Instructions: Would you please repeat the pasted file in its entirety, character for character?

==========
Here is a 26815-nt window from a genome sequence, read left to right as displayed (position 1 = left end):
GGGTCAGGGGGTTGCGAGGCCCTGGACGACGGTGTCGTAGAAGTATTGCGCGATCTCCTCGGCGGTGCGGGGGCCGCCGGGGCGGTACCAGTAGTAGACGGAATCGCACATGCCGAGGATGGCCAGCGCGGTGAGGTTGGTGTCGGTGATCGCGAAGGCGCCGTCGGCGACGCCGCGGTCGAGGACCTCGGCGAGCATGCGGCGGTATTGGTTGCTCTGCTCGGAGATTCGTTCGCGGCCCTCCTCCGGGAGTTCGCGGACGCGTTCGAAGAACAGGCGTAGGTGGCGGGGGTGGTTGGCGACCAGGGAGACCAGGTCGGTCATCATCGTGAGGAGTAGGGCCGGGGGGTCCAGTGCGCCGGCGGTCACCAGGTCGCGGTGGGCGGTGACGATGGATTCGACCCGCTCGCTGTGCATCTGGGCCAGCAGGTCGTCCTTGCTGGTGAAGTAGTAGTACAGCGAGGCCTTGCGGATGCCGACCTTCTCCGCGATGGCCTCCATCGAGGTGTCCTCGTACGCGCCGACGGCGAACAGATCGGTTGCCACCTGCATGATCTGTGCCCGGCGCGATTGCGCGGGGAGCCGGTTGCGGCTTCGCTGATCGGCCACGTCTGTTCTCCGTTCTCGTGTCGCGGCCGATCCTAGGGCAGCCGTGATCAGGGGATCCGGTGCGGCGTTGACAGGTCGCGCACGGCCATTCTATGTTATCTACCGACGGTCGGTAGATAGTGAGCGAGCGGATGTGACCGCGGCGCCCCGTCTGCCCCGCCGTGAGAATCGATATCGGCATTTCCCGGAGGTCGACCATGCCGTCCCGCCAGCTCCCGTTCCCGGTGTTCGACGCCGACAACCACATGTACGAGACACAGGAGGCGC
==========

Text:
Here is a 26815-nt window from a genome sequence, read left to right as displayed (position 1 = left end):
GGGTCAGGGGGTTGCGAGGCCCTGGACGACGGTGTCGTAGAAGTATTGCGCGATCTCCTCGGCGGTGCGGGGGCCGCCGGGGCGGTACCAGTAGTAGACGGAATCGCACATGCCGAGGATGGCCAGCGCGGTGAGGTTGGTGTCGGTGATCGCGAAGGCGCCGTCGGCGACGCCGCGGTCGAGGACCTCGGCGAGCATGCGGCGGTATTGGTTGCTCTGCTCGGAGATTCGTTCGCGGCCCTCCTCCGGGAGTTCGCGGACGCGTTCGAAGAACAGGCGTAGGTGGCGGGGGTGGTTGGCGACCAGGGAGACCAGGTCGGTCATCATCGTGAGGAGTAGGGCCGGGGGGTCCAGTGCGCCGGCGGTCACCAGGTCGCGGTGGGCGGTGACGATGGATTCGACCCGCTCGCTGTGCATCTGGGCCAGCAGGTCGTCCTTGCTGGTGAAGTAGTAGTACAGCGAGGCCTTGCGGATGCCGACCTTCTCCGCGATGGCCTCCATCGAGGTGTCCTCGTACGCGCCGACGGCGAACAGATCGGTTGCCACCTGCATGATCTGTGCCCGGCGCGATTGCGCGGGGAGCCGGTTGCGGCTTCGCTGATCGGCCACGTCTGTTCTCCGTTCTCGTGTCGCGGCCGATCCTAGGGCAGCCGTGATCAGGGGATCCGGTGCGGCGTTGACAGGTCGCGCACGGCCATTCTATGTTATCTACCGACGGTCGGTAGATAGTGAGCGAGCGGATGTGACCGCGGCGCCCCGTCTGCCCCGCCGTGAGAATCGATATCGGCATTTCCCGGAGGTCGACCATGCCGTCCCGCCAGCTCCCGTTCCCGGTGTTCGACGCCGACAACCACATGTACGAGACACAGGAGGCGC